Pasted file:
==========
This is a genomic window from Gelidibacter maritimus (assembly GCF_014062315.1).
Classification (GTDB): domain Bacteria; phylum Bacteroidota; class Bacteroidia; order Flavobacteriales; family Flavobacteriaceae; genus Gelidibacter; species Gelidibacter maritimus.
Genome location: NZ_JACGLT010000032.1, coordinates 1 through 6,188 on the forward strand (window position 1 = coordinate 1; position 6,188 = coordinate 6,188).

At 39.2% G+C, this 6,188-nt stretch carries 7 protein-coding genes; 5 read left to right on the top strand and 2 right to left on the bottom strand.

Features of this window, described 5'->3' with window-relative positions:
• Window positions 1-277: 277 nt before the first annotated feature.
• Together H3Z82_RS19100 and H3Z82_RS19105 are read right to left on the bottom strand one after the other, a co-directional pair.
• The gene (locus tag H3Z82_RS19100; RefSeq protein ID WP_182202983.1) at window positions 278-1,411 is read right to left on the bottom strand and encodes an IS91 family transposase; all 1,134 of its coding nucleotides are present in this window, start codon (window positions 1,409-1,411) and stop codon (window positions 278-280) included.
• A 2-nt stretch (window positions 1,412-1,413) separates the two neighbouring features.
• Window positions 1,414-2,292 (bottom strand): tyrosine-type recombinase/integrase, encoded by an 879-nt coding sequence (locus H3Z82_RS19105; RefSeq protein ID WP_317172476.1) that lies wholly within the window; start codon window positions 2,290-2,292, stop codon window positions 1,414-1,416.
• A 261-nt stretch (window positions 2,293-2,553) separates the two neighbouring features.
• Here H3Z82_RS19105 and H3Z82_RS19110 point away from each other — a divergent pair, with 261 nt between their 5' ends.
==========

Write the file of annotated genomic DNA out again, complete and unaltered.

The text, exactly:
This is a genomic window from Gelidibacter maritimus (assembly GCF_014062315.1).
Classification (GTDB): domain Bacteria; phylum Bacteroidota; class Bacteroidia; order Flavobacteriales; family Flavobacteriaceae; genus Gelidibacter; species Gelidibacter maritimus.
Genome location: NZ_JACGLT010000032.1, coordinates 1 through 6,188 on the forward strand (window position 1 = coordinate 1; position 6,188 = coordinate 6,188).

At 39.2% G+C, this 6,188-nt stretch carries 7 protein-coding genes; 5 read left to right on the top strand and 2 right to left on the bottom strand.

Features of this window, described 5'->3' with window-relative positions:
• Window positions 1-277: 277 nt before the first annotated feature.
• Together H3Z82_RS19100 and H3Z82_RS19105 are read right to left on the bottom strand one after the other, a co-directional pair.
• The gene (locus tag H3Z82_RS19100; RefSeq protein ID WP_182202983.1) at window positions 278-1,411 is read right to left on the bottom strand and encodes an IS91 family transposase; all 1,134 of its coding nucleotides are present in this window, start codon (window positions 1,409-1,411) and stop codon (window positions 278-280) included.
• A 2-nt stretch (window positions 1,412-1,413) separates the two neighbouring features.
• Window positions 1,414-2,292 (bottom strand): tyrosine-type recombinase/integrase, encoded by an 879-nt coding sequence (locus H3Z82_RS19105; RefSeq protein ID WP_317172476.1) that lies wholly within the window; start codon window positions 2,290-2,292, stop codon window positions 1,414-1,416.
• A 261-nt stretch (window positions 2,293-2,553) separates the two neighbouring features.
• Here H3Z82_RS19105 and H3Z82_RS19110 point away from each other — a divergent pair, with 261 nt between their 5' ends.